10 Years, 100 Songs: #66. “Wait a Minute, This is Too Deep, I Gotta Change the Station…”
Posted by Andrew Unterberger on July 29, 2009
Over the final months of our fine decade, Intensities in Ten Suburbs will be sending the Naughty Oughties out in style with a series of essays devoted to the top 100 songs of the decade–the ones we will most remember as we look back fondly on this period of pop music years down the road. The archives can be found here. If you want to argue about the order, you can’t, because we’re not totally sure what the qualifications are either. Otherwise, sit back and enjoy.
It’s almost impossible to underestimate just how much Mariah Carey owned the 1990s. She hit #1 for the first time with “Vision of Love” in the summer of 1990, and from there, her dominance was as thorough for the next decade as any other artist to put mouth to microphone. In fact, she had at least one single on the top of the charts in every single year of the decade–the only artist to ever accomplish such a feat. And she did it in all forms, with balladry (“Vision”), sticky-sweet dance-pop (“Heartbreaker”), hip-hop hybridization (“Honey”) and classic soul (“I’ll Be There”), and on all frequencies, including blissful (“Fantasy”), nostalgic (“Always Be My Baby”), grieving (“One Sweet Day”) and heartbroken (“My All”). Not all of her songs were great, but many of them were, and the ones that weren’t could still skate by just on the sheer wonder inspired every time she sang, cooed, cried, sighed, belted or gasped a single note’s worth–quite possibly the greatest voice to ever grace modern pop music.
But by the new millennium, Mariah had a problem–and its name was Glitter. It’s hard to remember if Mariah was quite so nuts before the movie came out, but after it did, and flopped in just about every way conceivable (the movie, her performance, even the soundtrack album), it seemed like Mariah just fell more out of touch every day, always just a step away from a full-on meltdown, and as evidenced by an infamous Total Request Live cameo, occasionally not even that far. She gained weight, she lost confidence in her voice, and next album Charmbracelet probably sold about as many copies as the latest Deborah Cox album. For a performer who had spent the previous decade as one of pop music’s true infallibles, it was fairly disheartening to see Mariah Carey seem to lose her innocence and her mind in such rapid succession. It didn’t seem very likely, but privately I think we all hoped that she had at least one comeback in her. Well boy, did we get one and then some, in the form of the miserable masterwork “We Belong Together.”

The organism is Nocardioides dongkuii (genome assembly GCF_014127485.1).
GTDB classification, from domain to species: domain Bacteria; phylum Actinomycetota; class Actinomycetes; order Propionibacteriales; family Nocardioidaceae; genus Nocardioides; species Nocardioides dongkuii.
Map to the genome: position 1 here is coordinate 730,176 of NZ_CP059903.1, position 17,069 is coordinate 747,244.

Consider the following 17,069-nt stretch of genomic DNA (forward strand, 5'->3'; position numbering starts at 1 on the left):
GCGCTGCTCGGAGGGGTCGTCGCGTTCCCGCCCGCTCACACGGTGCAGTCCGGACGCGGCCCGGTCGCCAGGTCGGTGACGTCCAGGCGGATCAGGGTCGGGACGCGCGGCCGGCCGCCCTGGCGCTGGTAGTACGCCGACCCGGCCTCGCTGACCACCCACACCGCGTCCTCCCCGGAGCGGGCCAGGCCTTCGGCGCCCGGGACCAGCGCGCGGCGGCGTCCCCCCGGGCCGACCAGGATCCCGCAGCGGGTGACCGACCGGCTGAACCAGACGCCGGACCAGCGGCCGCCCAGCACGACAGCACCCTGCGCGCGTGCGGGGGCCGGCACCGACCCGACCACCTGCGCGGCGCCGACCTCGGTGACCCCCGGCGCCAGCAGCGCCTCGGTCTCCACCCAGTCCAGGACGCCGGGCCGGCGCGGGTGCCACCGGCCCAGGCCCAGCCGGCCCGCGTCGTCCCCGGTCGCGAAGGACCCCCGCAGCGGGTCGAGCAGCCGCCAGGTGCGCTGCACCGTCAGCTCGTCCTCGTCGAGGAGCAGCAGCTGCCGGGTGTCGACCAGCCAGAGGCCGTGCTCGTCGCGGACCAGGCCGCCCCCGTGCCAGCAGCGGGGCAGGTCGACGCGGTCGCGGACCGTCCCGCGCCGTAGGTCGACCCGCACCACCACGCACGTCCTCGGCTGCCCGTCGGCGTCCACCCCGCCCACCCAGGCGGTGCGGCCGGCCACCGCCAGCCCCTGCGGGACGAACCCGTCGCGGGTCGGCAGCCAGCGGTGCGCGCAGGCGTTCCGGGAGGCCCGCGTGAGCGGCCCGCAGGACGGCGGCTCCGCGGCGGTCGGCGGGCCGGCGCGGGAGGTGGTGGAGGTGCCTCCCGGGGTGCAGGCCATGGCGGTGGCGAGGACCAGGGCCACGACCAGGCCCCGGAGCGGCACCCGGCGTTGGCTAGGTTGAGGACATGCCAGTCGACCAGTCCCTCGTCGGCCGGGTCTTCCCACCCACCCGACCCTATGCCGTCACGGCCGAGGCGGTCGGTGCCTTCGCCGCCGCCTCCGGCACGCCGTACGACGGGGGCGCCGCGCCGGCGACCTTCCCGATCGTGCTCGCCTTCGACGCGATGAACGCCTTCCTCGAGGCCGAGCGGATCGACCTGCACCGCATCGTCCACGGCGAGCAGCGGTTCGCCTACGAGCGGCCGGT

Mariah was always at her best while singing at her emotionally rawest. When you think of most of her all-time best singles, they almost suggest a manic-depressive personality in their polarization, either deliriously ecstatic (“Fantasy,” “Emotions,” “Dreamlover”) or cripplingly morose (“Breakdown,” “One Sweet Day,” her “Without You” cover). And when you think about it, it makes sense–after all, Mariah was given the gift of an instrument that was capable of articulating emotional extremes in a way that 99.999999% of the human population simply could not ever achieve using just their mouth and vocal chords. To use it for anything less seems almost wasteful. Think about it like this–would you be content with watching LeBron James just playing fundamentally sound basketball, hitting mid-range jumpers, finding open teammates and playing lockdown perimeter defense? Of course not. You want to see him throwing down rim-rocking dunks, threading no-look passes between defenders and swatting away potential fast break layups from out of nowhere–because he’s one of just a handful of human beings on the planet who can do these things. For Mariah, ambiguity and subtlety were never even really much of an option.
That’s why “We Belong Together” made so much sense from the first time you heard it–because unlike so many of the mediocre singles Mariah had delivered to a disappointed fanbase over the first few years of the decade, it actually went full-throttle for the 10.0. Which is not to say that she was belting every line to the rafters–in fact, many saluted Mariah’s restraint over most of the verses and the early choruses, and rightly so. But rather, that old visceral surge and urgency was there the whole time–she was once more looking to plumb her deepest resources of emotion, to make listeners feel in a stronger way than any other song on the radio would be capable of doing, simply for the mere fact that someone besides Mariah Carey was singing them. Moaning about a lost love and her unfathomable desperation to reunite with him, Mariah finally, for the first time in lord knows how long, seemed to actually care again.